Referendum Results

Posted May 24, 2024

We are delighted to announce that the Neighbourhood Plan can now be adopted following a successful ‘yes’ vote by residents of the town at the referendum held on 23 May 2024.

86.2% of those residents who voted, voted ‘yes’ to the question ‘Do you want Wiltshire Council to use the neighbourhood plan for Chippenham to help it decide planning applications in the neighbourhood area?’ 13.5% voted ‘no’. Turnout was 14.8%.

The Plan will now be ‘made’ by Wiltshire Council and will become part of the development plan, used when making decisions and recommendations on planning applications in the area.

On behalf of Chippenham Town Council, Leader, Councillor Desna Allen, said:

We are delighted that the Chippenham community have voted in favour of the Neighbourhood Plan. It is the culmination of over five years of hard work by Councillors, officers and resident volunteers to create planning policies which will help guide future development in Chippenham, and make the town a more attractive and sustainable place in the future.”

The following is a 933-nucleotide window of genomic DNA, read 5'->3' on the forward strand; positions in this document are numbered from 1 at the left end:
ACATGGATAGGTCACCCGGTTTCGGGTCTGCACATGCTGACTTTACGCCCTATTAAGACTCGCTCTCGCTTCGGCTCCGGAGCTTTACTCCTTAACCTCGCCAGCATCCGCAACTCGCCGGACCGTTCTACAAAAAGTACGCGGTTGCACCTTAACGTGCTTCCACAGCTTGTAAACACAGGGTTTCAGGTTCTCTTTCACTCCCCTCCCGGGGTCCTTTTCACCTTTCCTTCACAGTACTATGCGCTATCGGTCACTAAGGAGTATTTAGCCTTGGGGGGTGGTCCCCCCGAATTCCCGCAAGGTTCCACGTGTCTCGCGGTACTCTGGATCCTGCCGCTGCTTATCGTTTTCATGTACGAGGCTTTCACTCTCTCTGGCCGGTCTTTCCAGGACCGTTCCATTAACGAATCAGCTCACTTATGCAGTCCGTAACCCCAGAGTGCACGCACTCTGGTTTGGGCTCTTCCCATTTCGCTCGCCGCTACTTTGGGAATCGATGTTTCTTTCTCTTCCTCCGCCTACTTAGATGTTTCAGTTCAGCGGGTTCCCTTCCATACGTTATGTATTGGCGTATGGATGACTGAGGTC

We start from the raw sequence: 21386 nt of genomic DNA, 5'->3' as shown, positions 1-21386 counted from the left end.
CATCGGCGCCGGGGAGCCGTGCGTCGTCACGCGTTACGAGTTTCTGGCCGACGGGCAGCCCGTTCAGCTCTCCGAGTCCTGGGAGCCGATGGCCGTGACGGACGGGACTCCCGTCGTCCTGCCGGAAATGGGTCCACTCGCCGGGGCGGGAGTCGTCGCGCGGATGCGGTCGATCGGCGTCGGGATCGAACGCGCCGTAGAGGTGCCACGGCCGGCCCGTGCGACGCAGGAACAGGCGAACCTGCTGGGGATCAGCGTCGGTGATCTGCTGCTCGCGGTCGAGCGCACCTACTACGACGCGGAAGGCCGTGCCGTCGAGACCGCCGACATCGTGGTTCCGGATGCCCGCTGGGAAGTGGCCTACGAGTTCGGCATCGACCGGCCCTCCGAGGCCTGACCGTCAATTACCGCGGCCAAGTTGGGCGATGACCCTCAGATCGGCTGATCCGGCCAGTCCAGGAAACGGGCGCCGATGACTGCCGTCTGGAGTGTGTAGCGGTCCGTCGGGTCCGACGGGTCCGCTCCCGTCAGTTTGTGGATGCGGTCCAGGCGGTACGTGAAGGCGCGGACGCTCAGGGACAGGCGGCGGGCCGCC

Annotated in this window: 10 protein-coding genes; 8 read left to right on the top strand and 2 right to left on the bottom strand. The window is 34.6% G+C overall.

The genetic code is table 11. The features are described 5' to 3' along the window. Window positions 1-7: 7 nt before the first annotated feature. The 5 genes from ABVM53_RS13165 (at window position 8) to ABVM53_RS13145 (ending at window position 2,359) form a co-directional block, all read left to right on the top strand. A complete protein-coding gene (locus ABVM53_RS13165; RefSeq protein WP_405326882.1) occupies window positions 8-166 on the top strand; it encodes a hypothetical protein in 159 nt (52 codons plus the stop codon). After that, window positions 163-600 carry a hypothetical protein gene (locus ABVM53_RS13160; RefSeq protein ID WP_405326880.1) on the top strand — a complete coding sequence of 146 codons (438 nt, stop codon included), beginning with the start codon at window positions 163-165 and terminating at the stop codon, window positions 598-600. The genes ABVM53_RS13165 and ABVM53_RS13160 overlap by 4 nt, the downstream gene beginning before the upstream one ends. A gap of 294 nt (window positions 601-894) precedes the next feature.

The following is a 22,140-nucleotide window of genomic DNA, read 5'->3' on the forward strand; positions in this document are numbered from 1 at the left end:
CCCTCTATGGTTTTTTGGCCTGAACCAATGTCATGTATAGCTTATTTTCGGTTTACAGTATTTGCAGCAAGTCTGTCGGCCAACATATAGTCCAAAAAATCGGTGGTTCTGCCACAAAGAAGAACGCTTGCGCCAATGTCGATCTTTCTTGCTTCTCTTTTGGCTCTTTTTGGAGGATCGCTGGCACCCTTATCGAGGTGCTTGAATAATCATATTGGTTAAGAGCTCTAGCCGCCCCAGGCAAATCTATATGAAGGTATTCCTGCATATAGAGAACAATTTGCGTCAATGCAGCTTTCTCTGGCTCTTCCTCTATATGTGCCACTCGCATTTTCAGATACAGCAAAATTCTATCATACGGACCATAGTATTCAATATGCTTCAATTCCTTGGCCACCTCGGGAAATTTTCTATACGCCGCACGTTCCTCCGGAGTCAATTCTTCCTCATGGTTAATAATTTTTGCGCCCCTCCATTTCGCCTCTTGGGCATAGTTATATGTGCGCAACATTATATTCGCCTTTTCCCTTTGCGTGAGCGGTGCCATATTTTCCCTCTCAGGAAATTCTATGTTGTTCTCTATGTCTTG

Not only is the Plan itself a commendable, comprehensive, evidence-based body of work, its adoption will mean that the Town Council will receive a greater proportion of Community Infrastructure Levy (CIL) income to be able to spend for the benefit of the town. The Neighbourhood Plan has also helped to inform the important projects in the Chippenham One Plan, which would see long overdue investment to improve the town centre”.

I would like to thank members of the Neighbourhood Plan Steering Group, officers, consultants, the community, and whomever came out to vote, and look forward to the Neighbourhood Plan being used effectively by Wiltshire Council to determine future planning applications in Chippenham.”

The Chair of the Neighbourhood Plan Steering Group, Councillor Nick Murry, said:

The positive endorsement of the Neighbourhood Plan by the local community is testament to the ‘bottom up’ approach of the Plan, involving community surveys, public consultations and the gathering of evidence by local community topic group volunteers to underpin the 22 planning policies in the Plan. We have been ambitious with the Plan and in some areas, like our policy on net zero carbon development, have really pushed the boundaries of what a neighbourhood plan can achieve. Policies include giving stronger protection to 48 green spaces in the town, requiring wildlife measures to be incorporated in new development and ensuring that new development improves existing cycle paths and new cycle connections amongst many other things. I would like to thank all of those involved in helping to create and shape the Plan.”